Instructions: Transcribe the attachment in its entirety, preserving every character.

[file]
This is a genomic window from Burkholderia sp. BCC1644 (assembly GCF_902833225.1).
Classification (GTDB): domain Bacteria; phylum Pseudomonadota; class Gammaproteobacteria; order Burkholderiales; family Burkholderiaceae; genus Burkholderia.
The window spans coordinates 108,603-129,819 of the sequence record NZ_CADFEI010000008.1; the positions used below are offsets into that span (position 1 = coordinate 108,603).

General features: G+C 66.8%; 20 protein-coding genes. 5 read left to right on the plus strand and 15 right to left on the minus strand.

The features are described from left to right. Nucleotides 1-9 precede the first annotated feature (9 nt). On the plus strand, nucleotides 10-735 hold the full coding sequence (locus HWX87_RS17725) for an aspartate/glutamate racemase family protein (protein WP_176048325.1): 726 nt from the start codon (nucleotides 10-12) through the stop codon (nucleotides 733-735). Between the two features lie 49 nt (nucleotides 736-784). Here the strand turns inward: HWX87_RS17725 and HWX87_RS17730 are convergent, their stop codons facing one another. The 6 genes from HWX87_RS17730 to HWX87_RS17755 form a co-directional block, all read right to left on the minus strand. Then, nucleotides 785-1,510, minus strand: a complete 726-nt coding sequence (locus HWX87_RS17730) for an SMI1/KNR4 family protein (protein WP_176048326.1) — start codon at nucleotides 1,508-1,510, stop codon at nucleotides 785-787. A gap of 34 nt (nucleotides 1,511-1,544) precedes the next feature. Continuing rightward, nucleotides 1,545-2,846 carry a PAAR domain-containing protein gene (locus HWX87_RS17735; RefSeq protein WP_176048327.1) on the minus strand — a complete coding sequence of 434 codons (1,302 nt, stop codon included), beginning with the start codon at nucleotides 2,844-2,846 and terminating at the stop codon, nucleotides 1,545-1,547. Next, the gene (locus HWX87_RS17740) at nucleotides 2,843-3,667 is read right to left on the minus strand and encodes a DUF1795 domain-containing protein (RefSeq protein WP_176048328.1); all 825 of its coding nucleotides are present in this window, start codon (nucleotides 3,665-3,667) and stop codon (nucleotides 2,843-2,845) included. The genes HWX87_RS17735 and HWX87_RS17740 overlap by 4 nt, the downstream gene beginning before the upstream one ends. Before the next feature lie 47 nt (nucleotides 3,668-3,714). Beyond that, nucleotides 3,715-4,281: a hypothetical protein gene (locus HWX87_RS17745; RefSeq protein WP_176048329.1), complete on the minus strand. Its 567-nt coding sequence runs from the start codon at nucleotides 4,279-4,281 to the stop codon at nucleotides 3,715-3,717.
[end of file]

This is a genomic window from Burkholderia sp. BCC1644 (assembly GCF_902833225.1).
Classification (GTDB): domain Bacteria; phylum Pseudomonadota; class Gammaproteobacteria; order Burkholderiales; family Burkholderiaceae; genus Burkholderia.
The window spans coordinates 108,603-129,819 of the sequence record NZ_CADFEI010000008.1; the positions used below are offsets into that span (position 1 = coordinate 108,603).

General features: G+C 66.8%; 20 protein-coding genes. 5 read left to right on the plus strand and 15 right to left on the minus strand.

The features are described from left to right. Nucleotides 1-9 precede the first annotated feature (9 nt). On the plus strand, nucleotides 10-735 hold the full coding sequence (locus HWX87_RS17725) for an aspartate/glutamate racemase family protein (protein WP_176048325.1): 726 nt from the start codon (nucleotides 10-12) through the stop codon (nucleotides 733-735). Between the two features lie 49 nt (nucleotides 736-784). Here the strand turns inward: HWX87_RS17725 and HWX87_RS17730 are convergent, their stop codons facing one another. The 6 genes from HWX87_RS17730 to HWX87_RS17755 form a co-directional block, all read right to left on the minus strand. Then, nucleotides 785-1,510, minus strand: a complete 726-nt coding sequence (locus HWX87_RS17730) for an SMI1/KNR4 family protein (protein WP_176048326.1) — start codon at nucleotides 1,508-1,510, stop codon at nucleotides 785-787. A gap of 34 nt (nucleotides 1,511-1,544) precedes the next feature. Continuing rightward, nucleotides 1,545-2,846 carry a PAAR domain-containing protein gene (locus HWX87_RS17735; RefSeq protein WP_176048327.1) on the minus strand — a complete coding sequence of 434 codons (1,302 nt, stop codon included), beginning with the start codon at nucleotides 2,844-2,846 and terminating at the stop codon, nucleotides 1,545-1,547. Next, the gene (locus HWX87_RS17740) at nucleotides 2,843-3,667 is read right to left on the minus strand and encodes a DUF1795 domain-containing protein (RefSeq protein WP_176048328.1); all 825 of its coding nucleotides are present in this window, start codon (nucleotides 3,665-3,667) and stop codon (nucleotides 2,843-2,845) included. The genes HWX87_RS17735 and HWX87_RS17740 overlap by 4 nt, the downstream gene beginning before the upstream one ends. Before the next feature lie 47 nt (nucleotides 3,668-3,714). Beyond that, nucleotides 3,715-4,281: a hypothetical protein gene (locus HWX87_RS17745; RefSeq protein WP_176048329.1), complete on the minus strand. Its 567-nt coding sequence runs from the start codon at nucleotides 4,279-4,281 to the stop codon at nucleotides 3,715-3,717.